Investors’ outlook is cautiously optimistic, with nearly half expecting gains in the year ahead despite their concerns over the sluggish economy, Scottrade found in a survey.
Driving the improved outlook is performance; 44% of investors’ portfolios have risen over the past year (11% by a lot, 33% by a little), whereas 29% reported gains in 2009. On the flip side, only 24% reported a decline in 2010, whereas the portfolios of 51% declined the year before.
For those who have experienced a loss, they do expect to recoup their investments—but not right away. Eighteen percent believe they can recoup the losses in a year, and 34% think it will take three years. Another 34% think it could take five years to 10 years to get back to where they were before the recession. Only 14% do not expect to ever recoup their losses.
Looking ahead to the coming year, nearly half, 47%, expect their portfolio to rise (22% significantly and 25% a little). Thirty-six percent expect their portfolios to remain flat, and 17% think they might decline somewhat. The most optimistic age group are Gen Y’ers (18 to 27), 36% of whom expect significant gains, and Gen X’ers (28 to 43), 28% of whom expect significant gains.
And investors appear to be comfortable with their investment decisions, 24% of whom say they are “better than average,” and 67% of whom say they are “average.”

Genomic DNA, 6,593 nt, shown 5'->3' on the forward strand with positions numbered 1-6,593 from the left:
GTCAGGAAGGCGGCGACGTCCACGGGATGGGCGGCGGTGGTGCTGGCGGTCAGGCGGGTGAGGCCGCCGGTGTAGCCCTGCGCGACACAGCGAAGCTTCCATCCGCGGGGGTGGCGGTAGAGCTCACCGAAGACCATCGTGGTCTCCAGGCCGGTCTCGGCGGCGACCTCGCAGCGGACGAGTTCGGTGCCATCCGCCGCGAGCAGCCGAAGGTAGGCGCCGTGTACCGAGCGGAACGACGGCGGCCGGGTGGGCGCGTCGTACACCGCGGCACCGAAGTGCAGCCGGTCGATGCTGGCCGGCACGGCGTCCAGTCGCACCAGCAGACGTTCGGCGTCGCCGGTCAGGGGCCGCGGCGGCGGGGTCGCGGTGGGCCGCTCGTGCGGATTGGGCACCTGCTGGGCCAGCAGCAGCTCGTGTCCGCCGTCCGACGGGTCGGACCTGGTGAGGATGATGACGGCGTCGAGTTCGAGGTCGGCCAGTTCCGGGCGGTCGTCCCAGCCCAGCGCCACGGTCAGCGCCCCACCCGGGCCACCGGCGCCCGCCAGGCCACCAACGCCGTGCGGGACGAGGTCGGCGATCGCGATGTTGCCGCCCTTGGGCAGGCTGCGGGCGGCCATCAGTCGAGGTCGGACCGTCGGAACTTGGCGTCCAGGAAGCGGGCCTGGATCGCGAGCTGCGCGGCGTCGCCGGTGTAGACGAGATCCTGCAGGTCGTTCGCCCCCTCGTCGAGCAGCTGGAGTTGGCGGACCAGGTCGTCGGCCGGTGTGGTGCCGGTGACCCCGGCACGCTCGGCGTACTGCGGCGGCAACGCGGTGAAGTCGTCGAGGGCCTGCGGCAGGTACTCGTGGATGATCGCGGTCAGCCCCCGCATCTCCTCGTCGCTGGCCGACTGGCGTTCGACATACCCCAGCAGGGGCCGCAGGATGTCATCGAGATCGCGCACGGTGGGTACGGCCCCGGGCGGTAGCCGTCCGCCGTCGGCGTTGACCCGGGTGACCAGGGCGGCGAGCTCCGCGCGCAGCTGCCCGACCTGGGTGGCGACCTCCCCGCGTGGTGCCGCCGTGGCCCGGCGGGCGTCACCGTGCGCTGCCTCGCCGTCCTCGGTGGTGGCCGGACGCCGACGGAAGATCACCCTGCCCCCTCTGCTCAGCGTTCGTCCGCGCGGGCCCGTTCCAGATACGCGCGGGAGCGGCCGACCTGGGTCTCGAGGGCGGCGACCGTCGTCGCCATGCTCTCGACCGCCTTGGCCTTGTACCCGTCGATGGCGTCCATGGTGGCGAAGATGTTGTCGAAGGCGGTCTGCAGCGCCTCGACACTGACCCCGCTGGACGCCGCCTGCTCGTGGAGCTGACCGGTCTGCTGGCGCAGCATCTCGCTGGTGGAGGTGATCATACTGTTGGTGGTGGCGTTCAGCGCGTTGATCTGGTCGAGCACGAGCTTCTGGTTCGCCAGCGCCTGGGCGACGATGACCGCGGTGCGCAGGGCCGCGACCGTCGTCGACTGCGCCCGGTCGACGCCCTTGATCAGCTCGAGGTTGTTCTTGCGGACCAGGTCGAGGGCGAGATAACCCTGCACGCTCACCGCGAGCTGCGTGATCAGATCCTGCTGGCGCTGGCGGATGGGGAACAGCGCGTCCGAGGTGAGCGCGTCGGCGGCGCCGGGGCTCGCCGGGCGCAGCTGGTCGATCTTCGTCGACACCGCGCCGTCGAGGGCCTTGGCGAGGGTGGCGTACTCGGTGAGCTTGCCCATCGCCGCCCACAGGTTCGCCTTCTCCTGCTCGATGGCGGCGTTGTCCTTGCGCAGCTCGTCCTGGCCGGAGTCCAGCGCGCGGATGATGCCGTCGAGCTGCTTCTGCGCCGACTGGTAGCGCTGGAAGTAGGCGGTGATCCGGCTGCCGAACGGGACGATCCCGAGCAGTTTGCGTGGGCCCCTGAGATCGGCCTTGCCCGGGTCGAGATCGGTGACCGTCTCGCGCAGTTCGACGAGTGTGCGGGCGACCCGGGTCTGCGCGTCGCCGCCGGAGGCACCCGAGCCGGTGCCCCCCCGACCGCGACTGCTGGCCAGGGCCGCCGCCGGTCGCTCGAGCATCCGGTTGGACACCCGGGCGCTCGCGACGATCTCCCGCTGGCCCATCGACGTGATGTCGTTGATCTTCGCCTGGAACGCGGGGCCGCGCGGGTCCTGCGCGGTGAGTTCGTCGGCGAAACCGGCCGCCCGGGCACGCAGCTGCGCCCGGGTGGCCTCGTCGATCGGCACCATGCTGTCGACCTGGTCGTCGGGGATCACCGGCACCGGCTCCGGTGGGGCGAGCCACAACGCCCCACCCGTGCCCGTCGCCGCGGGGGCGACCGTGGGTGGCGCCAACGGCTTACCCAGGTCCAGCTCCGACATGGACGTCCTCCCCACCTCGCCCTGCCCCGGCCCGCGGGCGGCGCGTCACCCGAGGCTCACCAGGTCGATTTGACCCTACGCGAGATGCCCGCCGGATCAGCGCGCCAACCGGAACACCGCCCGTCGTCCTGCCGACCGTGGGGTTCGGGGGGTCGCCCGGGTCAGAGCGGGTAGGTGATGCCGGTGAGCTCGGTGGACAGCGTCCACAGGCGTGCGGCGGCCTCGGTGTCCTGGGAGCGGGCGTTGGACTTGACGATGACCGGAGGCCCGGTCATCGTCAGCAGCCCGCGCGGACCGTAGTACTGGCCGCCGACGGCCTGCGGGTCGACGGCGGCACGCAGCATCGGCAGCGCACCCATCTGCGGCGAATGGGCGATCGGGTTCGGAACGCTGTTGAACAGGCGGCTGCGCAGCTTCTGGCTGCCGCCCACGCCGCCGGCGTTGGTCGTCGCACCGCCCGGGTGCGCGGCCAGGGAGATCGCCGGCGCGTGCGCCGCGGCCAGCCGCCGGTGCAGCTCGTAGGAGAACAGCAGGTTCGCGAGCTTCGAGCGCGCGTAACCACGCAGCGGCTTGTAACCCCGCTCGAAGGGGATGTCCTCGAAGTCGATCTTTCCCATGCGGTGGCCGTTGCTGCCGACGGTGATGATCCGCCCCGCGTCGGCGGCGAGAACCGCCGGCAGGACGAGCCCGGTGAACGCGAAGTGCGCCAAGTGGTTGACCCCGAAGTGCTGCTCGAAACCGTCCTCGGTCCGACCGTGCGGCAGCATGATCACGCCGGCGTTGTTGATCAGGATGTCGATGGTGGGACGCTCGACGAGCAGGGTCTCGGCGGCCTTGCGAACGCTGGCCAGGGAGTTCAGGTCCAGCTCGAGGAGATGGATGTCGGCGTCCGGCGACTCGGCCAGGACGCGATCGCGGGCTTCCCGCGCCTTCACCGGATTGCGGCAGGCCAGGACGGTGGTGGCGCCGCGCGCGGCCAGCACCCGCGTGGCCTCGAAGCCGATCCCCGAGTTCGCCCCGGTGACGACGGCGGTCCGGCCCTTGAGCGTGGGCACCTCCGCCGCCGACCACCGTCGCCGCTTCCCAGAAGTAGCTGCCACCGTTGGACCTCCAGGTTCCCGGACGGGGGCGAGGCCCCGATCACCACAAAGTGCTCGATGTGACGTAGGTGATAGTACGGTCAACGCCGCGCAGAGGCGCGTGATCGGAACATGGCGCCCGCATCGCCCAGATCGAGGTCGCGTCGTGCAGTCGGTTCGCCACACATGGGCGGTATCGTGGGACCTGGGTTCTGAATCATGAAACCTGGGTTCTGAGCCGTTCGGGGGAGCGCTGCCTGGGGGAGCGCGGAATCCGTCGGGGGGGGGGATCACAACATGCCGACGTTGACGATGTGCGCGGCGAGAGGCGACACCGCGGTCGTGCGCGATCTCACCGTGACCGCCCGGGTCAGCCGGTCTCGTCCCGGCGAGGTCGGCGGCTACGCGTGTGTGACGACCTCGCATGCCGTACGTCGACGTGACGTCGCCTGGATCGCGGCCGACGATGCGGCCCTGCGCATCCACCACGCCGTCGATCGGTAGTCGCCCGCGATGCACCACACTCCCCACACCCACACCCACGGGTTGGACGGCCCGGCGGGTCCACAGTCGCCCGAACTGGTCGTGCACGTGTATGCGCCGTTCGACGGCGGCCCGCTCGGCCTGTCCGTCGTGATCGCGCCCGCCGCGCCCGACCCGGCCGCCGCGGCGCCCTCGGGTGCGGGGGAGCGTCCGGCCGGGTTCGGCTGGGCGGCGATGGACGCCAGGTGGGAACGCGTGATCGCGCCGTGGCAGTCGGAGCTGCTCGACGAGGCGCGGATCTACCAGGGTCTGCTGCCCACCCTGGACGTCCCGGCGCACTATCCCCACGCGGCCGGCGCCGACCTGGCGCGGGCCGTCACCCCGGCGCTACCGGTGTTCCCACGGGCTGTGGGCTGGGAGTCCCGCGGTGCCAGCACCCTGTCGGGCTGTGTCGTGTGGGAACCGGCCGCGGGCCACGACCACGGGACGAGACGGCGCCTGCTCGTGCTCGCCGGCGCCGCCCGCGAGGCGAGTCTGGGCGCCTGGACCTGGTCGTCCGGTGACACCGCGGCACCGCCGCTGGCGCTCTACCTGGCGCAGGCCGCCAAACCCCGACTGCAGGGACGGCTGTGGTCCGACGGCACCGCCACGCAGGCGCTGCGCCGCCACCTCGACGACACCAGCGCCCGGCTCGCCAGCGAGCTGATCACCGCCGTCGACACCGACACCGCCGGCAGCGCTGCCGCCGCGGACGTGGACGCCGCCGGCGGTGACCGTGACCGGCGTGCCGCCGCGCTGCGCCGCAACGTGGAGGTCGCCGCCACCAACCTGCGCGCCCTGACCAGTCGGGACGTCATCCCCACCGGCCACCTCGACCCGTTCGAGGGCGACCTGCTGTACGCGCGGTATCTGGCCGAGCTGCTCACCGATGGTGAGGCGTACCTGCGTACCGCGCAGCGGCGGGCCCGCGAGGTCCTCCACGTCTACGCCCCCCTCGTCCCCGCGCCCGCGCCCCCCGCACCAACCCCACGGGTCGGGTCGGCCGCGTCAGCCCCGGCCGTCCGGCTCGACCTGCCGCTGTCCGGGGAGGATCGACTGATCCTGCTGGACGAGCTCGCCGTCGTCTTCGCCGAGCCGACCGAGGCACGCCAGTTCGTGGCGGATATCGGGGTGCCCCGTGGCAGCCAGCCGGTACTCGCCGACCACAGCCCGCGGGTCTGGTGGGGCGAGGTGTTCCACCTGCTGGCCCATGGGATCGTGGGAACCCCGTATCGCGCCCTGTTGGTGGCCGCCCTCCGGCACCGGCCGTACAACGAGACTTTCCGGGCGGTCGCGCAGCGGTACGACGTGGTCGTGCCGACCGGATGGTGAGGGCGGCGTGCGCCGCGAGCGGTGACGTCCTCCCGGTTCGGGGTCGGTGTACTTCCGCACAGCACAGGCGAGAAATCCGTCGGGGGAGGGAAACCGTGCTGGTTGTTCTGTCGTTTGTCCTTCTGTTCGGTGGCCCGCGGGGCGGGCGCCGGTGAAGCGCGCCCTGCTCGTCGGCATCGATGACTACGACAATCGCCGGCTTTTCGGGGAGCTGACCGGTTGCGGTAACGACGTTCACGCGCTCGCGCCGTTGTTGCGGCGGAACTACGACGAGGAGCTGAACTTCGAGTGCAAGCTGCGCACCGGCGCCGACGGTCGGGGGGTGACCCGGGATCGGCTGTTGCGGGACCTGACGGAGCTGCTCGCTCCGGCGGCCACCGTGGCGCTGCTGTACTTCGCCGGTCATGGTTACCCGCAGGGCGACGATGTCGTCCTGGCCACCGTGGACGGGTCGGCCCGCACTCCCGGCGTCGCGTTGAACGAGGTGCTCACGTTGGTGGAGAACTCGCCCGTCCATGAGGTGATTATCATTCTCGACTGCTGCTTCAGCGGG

However, with regards to the economy, the overriding message is: We aren’t out of the woods yet. Seventy-seven percent do not believe the U.S. economy will recover for two years or more, up from 41% in 2009 who said it would be a few years out. Only 19% think the economy will rebound within the next 12 months, and a paltry 4% say it’s already on the mend.
Sixty-eight percent of investors said they are anxious about their financial well-being, and when shown a list of potential factors, the No. 1 issue is the economy, followed by rising healthcare costs, the price of gas, the cost of food, the stock market and not having enough money to pay bills. Tied at No. 7 are the real estate market and trust in their financial institution.
Asked about new behaviors due to the recession, people said they are checking their accounts more frequently and have become more aware about their own personal financial situation. They are also doing more research before making an investment and making sure their portfolio is diversified.
Bearing out fund flows to bonds and fixed income funds, 31% said they are investing their money more conservatively, and 31% are investing less money.
For those with children, 38% of parents are teaching them about responsible money management, and 35% are using actual accounts or educational tools to get the message across.